In Iowa, College Savings Plans Can’t Yet Be Used for K-12


As of Jan. 1, the new federal tax law allows college savings plans to be used for K-12 education expenses—a pretty sweet deal for people with these plans who have schoolchildren and want to draw as much as $10,000 yearly to fund private school costs (public, too). 

But not in Iowa. Not yet.

In a phone call with state Treasurer Mike Fitzgerald, he explained that Iowa’s law regarding these investment plans isn’t linked to federal law. 

“Our legal counsel doesn’t think that’s a qualified expense,” Fitzgerald said of using money invested with College Savings Iowa, a state-sponsored investment program, for anything beyond higher education expenses.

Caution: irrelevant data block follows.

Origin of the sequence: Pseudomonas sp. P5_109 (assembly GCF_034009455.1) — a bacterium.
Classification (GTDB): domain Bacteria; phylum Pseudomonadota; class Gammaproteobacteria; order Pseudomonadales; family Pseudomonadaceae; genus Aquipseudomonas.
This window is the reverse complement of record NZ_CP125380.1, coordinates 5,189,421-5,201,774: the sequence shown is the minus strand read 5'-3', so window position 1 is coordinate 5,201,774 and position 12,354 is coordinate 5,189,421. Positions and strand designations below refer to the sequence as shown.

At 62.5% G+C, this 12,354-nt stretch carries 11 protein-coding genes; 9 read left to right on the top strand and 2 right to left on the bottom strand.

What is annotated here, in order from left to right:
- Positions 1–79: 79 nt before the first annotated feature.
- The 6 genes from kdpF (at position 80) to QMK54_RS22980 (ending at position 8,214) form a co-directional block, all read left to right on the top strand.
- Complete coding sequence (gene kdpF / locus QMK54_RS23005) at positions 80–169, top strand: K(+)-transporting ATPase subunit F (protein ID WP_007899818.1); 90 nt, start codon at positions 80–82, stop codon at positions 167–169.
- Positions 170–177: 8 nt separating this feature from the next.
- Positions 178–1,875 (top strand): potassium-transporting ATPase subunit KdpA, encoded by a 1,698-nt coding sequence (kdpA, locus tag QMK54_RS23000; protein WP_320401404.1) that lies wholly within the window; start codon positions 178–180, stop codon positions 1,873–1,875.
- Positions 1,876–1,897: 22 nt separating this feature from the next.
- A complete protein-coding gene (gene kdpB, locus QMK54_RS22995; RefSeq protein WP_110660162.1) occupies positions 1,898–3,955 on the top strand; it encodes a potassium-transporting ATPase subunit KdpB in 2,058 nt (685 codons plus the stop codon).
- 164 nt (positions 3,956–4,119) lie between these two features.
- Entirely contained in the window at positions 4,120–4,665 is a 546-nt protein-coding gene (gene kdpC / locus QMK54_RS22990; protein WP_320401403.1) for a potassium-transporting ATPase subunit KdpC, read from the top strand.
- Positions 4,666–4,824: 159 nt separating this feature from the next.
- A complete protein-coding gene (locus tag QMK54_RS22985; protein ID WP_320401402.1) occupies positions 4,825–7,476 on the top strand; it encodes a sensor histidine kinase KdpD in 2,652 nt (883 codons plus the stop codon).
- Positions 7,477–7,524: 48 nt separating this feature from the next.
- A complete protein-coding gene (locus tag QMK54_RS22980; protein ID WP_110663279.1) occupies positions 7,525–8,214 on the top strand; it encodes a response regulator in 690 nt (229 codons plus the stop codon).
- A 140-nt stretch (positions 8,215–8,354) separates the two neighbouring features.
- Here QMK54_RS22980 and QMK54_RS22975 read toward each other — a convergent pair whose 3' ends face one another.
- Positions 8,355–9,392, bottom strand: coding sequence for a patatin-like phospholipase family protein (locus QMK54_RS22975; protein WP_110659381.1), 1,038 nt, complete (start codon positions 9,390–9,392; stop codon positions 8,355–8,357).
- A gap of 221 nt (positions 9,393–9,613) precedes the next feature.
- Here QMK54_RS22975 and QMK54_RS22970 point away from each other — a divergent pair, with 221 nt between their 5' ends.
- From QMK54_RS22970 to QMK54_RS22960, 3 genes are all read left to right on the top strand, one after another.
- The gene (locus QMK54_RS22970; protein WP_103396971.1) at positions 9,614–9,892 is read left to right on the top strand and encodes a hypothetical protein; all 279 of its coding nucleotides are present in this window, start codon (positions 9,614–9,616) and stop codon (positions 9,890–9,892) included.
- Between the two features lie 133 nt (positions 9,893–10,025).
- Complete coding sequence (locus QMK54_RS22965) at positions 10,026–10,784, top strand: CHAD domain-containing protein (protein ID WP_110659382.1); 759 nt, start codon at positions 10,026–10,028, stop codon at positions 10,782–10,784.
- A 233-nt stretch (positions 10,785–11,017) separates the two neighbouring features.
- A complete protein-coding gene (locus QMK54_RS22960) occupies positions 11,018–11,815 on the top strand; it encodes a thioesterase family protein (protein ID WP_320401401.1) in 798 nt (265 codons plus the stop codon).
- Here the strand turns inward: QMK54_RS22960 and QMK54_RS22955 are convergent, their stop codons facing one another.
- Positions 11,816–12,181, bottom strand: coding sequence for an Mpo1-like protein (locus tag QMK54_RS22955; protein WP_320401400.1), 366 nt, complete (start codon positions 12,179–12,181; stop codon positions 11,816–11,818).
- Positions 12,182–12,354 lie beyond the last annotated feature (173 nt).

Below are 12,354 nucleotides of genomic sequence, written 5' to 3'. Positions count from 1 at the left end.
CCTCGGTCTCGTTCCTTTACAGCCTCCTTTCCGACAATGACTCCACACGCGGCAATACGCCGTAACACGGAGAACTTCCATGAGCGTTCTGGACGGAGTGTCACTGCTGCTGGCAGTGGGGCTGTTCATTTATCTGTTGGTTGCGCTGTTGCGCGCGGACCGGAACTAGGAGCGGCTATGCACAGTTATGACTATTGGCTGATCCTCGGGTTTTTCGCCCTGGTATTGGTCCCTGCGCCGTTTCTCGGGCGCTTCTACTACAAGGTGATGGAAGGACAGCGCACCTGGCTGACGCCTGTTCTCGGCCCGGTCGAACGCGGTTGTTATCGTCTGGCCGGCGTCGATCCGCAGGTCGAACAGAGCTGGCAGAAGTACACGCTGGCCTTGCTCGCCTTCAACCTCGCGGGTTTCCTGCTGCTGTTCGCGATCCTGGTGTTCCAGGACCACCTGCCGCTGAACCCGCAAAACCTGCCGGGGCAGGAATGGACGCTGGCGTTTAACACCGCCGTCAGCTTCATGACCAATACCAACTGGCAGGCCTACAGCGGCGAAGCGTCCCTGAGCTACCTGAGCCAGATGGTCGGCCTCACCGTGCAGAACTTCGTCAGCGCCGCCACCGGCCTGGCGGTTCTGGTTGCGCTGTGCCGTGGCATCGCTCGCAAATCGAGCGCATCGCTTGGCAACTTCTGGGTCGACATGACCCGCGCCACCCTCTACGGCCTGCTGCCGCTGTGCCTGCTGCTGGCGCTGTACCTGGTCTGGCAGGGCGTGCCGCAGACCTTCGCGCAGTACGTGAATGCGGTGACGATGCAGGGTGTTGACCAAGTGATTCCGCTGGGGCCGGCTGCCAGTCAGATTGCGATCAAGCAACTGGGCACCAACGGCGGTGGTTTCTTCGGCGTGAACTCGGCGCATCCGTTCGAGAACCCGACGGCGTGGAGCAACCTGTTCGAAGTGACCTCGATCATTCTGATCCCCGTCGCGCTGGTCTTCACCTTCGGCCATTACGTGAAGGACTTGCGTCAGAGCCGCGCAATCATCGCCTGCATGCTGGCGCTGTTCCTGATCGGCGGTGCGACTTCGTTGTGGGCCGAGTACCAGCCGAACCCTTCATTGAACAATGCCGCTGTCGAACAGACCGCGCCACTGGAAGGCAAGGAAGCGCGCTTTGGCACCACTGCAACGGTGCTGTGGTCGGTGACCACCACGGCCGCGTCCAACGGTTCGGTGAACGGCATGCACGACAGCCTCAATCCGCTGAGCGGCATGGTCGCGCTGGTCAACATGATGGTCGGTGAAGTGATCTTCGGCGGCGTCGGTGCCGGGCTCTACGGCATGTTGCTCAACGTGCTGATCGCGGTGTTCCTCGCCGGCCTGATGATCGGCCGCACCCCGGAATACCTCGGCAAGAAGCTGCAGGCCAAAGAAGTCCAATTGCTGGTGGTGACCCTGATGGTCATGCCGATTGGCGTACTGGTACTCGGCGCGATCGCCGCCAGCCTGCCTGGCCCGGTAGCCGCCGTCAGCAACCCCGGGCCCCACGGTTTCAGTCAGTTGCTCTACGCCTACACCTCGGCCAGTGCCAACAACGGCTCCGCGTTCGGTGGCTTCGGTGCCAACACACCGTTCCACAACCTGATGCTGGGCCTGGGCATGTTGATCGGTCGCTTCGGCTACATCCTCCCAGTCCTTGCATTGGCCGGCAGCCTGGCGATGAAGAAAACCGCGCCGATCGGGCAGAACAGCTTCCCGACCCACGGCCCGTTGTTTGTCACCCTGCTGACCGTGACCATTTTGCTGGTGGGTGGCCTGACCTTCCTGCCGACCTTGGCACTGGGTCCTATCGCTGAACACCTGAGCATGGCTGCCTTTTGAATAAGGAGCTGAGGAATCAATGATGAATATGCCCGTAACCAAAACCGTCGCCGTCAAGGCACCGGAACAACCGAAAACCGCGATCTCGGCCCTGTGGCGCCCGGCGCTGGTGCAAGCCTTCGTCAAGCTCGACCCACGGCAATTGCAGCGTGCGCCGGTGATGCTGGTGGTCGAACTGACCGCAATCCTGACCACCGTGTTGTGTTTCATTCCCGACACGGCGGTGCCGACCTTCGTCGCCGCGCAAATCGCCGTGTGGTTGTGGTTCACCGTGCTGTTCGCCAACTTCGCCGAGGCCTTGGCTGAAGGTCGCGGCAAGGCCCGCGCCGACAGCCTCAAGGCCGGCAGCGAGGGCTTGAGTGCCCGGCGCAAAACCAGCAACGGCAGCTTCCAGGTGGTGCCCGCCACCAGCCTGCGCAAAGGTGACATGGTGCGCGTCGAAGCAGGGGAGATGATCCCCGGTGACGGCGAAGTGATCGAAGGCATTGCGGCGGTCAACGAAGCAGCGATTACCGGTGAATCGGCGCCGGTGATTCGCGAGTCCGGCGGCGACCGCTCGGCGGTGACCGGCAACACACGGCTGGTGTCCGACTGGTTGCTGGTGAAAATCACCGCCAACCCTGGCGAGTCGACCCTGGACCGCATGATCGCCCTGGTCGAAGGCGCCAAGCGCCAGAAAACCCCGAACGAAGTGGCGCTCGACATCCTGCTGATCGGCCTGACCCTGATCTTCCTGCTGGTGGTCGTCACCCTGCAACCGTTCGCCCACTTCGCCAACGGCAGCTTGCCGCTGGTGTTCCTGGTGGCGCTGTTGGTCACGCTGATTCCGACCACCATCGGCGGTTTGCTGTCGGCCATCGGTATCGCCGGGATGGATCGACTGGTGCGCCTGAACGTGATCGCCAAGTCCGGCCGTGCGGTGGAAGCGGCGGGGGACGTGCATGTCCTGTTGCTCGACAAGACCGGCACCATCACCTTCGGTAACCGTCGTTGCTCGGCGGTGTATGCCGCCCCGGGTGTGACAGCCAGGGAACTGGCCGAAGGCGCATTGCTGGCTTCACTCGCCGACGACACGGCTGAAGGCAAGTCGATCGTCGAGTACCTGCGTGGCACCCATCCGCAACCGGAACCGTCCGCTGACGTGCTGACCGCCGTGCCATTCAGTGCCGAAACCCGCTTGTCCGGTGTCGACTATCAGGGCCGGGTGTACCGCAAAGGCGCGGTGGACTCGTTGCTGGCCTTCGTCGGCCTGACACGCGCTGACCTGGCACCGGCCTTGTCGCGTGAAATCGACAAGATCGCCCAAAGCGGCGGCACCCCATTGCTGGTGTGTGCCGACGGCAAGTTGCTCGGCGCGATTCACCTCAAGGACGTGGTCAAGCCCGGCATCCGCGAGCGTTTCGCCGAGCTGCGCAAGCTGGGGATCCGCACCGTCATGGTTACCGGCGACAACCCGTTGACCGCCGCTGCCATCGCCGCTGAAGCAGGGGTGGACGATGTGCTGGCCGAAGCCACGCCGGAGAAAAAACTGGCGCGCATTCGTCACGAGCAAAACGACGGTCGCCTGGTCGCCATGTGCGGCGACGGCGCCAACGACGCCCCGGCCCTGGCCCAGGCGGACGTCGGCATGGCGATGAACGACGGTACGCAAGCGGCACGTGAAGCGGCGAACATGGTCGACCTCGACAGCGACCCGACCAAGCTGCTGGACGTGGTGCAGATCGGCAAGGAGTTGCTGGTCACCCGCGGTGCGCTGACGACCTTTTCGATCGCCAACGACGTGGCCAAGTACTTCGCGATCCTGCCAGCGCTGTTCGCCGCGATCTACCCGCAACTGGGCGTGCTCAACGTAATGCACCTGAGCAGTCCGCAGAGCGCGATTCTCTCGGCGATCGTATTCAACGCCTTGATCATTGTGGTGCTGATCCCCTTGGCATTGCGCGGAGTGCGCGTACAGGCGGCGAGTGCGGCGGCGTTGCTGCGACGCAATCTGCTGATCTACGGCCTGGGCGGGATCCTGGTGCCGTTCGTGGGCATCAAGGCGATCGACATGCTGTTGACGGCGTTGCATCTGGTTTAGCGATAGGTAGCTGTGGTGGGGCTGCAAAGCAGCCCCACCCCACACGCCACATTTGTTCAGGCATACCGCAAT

Parents and grandparents have flocked to College Savings Iowa, investing some $5 billion in mutual funds managed by Vanguard. Iowa residents who participate receive a credit on state taxes for much of their contribution, and earnings are withdrawn free of taxes at both state and federal levels.

Fitzgerald has notified Gov. Kim Reynolds of this disconnect. He said it will be up to lawmakers to decide whether to change the program to extend it to K-12. He also said that state tax credits on this change could amount to as much as $4.5 million, just as the state scrambles to cover a budget shortfall.

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